Using raw_input as a parameter within a function. PYTHON

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Using raw_input as a parameter within a function. PYTHON

Hi, all I'm new here, just started learning python 2 days ago. I have no experience in programming whatsoever.

I'm going to paint the picture that my question dervies from I promise it's a specific question...

I'm using a tutorial that I printed off from greentearpress.com/thinkpython/ I'm in chapter 5.
OS is Ubuntu 11.04, using the Emacs editor.

Exercise 1
Fermat's Last Theorem says that there are no integers a, b, and c such that for any vaulues of n greater than 2.

a ** 2 + b ** 2 == c ** 2.

1. Write a function named check_fermat that takes four parmaters--a, b, c, and n, and that checks to see if Fermat's theorem holds. If n is greater than 2 and it turns out to be true that

a ** n + b ** n == c **n

the program should print, "Holy crap, Fermat was wrong!" Otherwise the program should print, "No, that doesn't work."

So I wrote:

def check_fermat(a, b, c, n) :
if n > 2 and a ** 2 + b ** 2 == c ** 2
print 'Holy crap, Fermat was wrong!'

else:
print ' No that doesn't work.'

check_fermat(1, 2, 3, 4)

It works fine.

Exercise 2

Write a function that prompts the user to input values for a, b, c, + n, converts them to integers and uses check_fermat to check whether they violate Fermat's theorem.

I wrote:

#!/usr/bin/python

#Filename: fermat.py

def fermat() :

prompt = raw_input('Enter 4 integers to test Fermats Theorem : ')

input = raw_input(prompt) # assings four integers to "input"

int(input) # convert arguments to integers

fermat(check_fermat)

def check_fermat(a, b, c, n) :

if n > 2 and a ** n + b ** n == c ** n:
print 'Holy shit, Fermat is wrong!'

else:
print 'No, that doesnt work.'

check_fermat(input)

Thus my question is wtf am I doing wrong? How can I get the check_fermat function to accept "input" as an argument? The interpreter keeps saying that it needs 4 arguments but 1 is given. The tutorial doesn't explain how to use " raw_input" within a function parameter either.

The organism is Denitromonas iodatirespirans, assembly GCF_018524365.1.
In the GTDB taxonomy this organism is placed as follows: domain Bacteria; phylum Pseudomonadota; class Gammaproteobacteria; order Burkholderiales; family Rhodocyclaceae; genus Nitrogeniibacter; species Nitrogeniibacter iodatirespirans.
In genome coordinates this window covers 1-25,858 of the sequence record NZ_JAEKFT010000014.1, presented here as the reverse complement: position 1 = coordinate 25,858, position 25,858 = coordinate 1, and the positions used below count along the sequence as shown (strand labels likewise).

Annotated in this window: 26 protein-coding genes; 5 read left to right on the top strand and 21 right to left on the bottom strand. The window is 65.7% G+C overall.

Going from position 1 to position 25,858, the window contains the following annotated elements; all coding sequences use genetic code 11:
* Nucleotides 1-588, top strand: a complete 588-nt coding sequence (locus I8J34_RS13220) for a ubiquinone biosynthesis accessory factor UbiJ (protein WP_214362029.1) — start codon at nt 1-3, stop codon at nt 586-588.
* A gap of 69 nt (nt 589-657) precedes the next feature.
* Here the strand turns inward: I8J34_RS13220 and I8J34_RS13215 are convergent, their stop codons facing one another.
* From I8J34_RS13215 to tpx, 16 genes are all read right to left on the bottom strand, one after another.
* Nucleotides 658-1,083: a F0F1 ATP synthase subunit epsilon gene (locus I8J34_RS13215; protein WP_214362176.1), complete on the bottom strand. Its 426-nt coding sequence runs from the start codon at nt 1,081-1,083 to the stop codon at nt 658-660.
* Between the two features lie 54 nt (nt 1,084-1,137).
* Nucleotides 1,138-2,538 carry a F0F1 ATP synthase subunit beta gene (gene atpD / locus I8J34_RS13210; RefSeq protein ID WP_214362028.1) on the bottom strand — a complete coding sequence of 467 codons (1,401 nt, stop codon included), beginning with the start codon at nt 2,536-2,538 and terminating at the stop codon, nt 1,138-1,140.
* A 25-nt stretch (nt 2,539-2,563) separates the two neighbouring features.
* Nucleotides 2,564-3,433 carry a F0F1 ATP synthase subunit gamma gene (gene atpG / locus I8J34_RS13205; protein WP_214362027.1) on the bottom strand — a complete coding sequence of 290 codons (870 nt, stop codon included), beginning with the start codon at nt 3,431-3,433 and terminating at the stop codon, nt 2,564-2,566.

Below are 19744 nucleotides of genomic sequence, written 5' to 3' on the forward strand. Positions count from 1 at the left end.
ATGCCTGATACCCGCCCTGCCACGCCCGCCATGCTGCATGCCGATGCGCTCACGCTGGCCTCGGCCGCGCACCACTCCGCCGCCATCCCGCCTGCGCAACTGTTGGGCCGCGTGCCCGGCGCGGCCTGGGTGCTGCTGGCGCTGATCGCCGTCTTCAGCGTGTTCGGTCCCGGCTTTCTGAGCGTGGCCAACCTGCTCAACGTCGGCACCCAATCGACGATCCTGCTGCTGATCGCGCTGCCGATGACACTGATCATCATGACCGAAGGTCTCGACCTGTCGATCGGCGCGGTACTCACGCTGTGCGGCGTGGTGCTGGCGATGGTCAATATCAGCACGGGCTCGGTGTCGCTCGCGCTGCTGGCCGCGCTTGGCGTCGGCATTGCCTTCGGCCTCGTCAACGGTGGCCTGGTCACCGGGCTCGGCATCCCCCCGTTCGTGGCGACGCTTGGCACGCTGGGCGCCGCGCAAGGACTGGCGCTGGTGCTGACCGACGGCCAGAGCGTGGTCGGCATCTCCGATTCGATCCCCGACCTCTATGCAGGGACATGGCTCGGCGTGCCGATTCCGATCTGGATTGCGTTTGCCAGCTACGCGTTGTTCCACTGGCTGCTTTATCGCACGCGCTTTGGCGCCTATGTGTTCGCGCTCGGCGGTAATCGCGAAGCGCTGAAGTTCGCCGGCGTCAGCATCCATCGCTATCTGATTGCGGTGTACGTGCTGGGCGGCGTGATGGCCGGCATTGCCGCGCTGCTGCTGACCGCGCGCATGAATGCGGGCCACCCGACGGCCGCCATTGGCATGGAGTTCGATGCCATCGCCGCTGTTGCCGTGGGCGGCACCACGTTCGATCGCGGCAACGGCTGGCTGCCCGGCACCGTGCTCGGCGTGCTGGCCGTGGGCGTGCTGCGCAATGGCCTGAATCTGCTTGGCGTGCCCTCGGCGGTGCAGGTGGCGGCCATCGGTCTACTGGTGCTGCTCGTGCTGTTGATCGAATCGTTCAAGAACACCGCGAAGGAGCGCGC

Do I need to write the program with check_fermat being executed first? Then the fermat function?

I'm extremely lost and neither google nor the forums here have helped me thus far.

I apologize if this is the wrong part of the forum or this is a super newb question. Any help is greatly appreciated I've been trying to figure this out on my own for about 12 hours.

Note: I am using the correct indentations, this will not let me post it correctly. Sorry for any confusion
MetalOperator
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Re: Using raw_input as a parameter within a function. PYTHON

MetalOperator wrote:Hi, all I'm new here, just started learning python 2 days ago. I have no experience in programming whatsoever.

Hello, you'll have to excuse me, I haven't used Python in a while, but:

You'll want to put your code into 'code' tags, firstly. Next, you're problem is pretty simple;

Code: Select all
`def fermat() :    prompt = raw_input('Enter  4 integers to test Fermats Theorem : ')    input = raw_input(prompt) # assings four integers to "input"    int(input) # convert arguments to integersfermat(check_fermat)def check_fermat(a, b, c, n) :   if n > 2 and a ** n + b ** n == c ** n:      print 'Holy shit, Fermat is wrong!'         else:       print 'No, that doesnt work.'check_fermat(input)`

The reason 'input' is making Python flip a bitch, is because 'input' is already a pre-defined function name. 'input' is the buffered version of 'raw_input'. Now, I'm not exactly sure why you're setting input equal to prompt, as it's essentially the same thing... Somewhat confusing. Anywho, you're use of int is wrong. In Python, strings are only set to integers before they are put to use. You can't say:

Code: Select all
`a = "Hi dad!"b = "Moo"int(a)int (b)print a + b + 2`

Because 'a' and 'b' are only integers for those lines, after that they are converted back to strings. Instead, you convert them into integers when you're using them as integers. So, instead you would do this;

Code: Select all
`a = "Hi dad!"b = "Moo"print int(a) + int(b) + 2`

Also, Python gets really confused, when you enter more than one argument in 'raw_input' and expect to use it all. Instead, it would prefer you to either parse your input, or use multiple lines, like such:

Code: Select all
`foo = raw_input("Enter your birthday! : ")bar = raw_input("Enter your name! : ")birthday = fooname = bar`

Next, you never assigned what a, b, c, and n, were. It's like somebody telling you that this is a new symbol, without telling you what it means, and expecting you to work with it. Also, you defined 'check_fermat' to have 4 arguments, yet you only supplied one 'input'.